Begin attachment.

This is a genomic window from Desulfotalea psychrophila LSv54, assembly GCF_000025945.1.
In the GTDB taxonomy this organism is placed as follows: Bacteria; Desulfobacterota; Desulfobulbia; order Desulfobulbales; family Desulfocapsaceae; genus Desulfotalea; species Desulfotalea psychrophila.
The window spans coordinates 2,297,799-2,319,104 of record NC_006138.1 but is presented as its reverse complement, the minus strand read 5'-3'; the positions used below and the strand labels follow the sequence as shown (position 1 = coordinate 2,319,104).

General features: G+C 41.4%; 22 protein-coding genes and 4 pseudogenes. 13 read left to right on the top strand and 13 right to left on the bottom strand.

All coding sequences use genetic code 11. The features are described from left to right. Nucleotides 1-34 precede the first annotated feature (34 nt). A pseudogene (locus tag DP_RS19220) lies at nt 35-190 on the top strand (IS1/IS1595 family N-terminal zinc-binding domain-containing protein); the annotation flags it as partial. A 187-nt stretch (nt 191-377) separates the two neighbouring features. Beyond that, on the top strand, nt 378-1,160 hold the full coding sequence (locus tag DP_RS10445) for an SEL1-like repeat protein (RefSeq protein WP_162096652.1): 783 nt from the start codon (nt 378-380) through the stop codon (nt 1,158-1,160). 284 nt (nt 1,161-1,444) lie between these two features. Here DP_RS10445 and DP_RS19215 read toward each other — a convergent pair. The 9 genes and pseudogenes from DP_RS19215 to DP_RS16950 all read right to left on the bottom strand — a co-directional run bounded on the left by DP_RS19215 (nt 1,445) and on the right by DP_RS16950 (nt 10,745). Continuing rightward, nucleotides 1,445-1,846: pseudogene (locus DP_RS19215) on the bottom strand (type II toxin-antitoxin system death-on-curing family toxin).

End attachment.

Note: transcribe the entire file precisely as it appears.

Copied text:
This is a genomic window from Desulfotalea psychrophila LSv54, assembly GCF_000025945.1.
In the GTDB taxonomy this organism is placed as follows: Bacteria; Desulfobacterota; Desulfobulbia; order Desulfobulbales; family Desulfocapsaceae; genus Desulfotalea; species Desulfotalea psychrophila.
The window spans coordinates 2,297,799-2,319,104 of record NC_006138.1 but is presented as its reverse complement, the minus strand read 5'-3'; the positions used below and the strand labels follow the sequence as shown (position 1 = coordinate 2,319,104).

General features: G+C 41.4%; 22 protein-coding genes and 4 pseudogenes. 13 read left to right on the top strand and 13 right to left on the bottom strand.

All coding sequences use genetic code 11. The features are described from left to right. Nucleotides 1-34 precede the first annotated feature (34 nt). A pseudogene (locus tag DP_RS19220) lies at nt 35-190 on the top strand (IS1/IS1595 family N-terminal zinc-binding domain-containing protein); the annotation flags it as partial. A 187-nt stretch (nt 191-377) separates the two neighbouring features. Beyond that, on the top strand, nt 378-1,160 hold the full coding sequence (locus tag DP_RS10445) for an SEL1-like repeat protein (RefSeq protein WP_162096652.1): 783 nt from the start codon (nt 378-380) through the stop codon (nt 1,158-1,160). 284 nt (nt 1,161-1,444) lie between these two features. Here DP_RS10445 and DP_RS19215 read toward each other — a convergent pair. The 9 genes and pseudogenes from DP_RS19215 to DP_RS16950 all read right to left on the bottom strand — a co-directional run bounded on the left by DP_RS19215 (nt 1,445) and on the right by DP_RS16950 (nt 10,745). Continuing rightward, nucleotides 1,445-1,846: pseudogene (locus DP_RS19215) on the bottom strand (type II toxin-antitoxin system death-on-curing family toxin).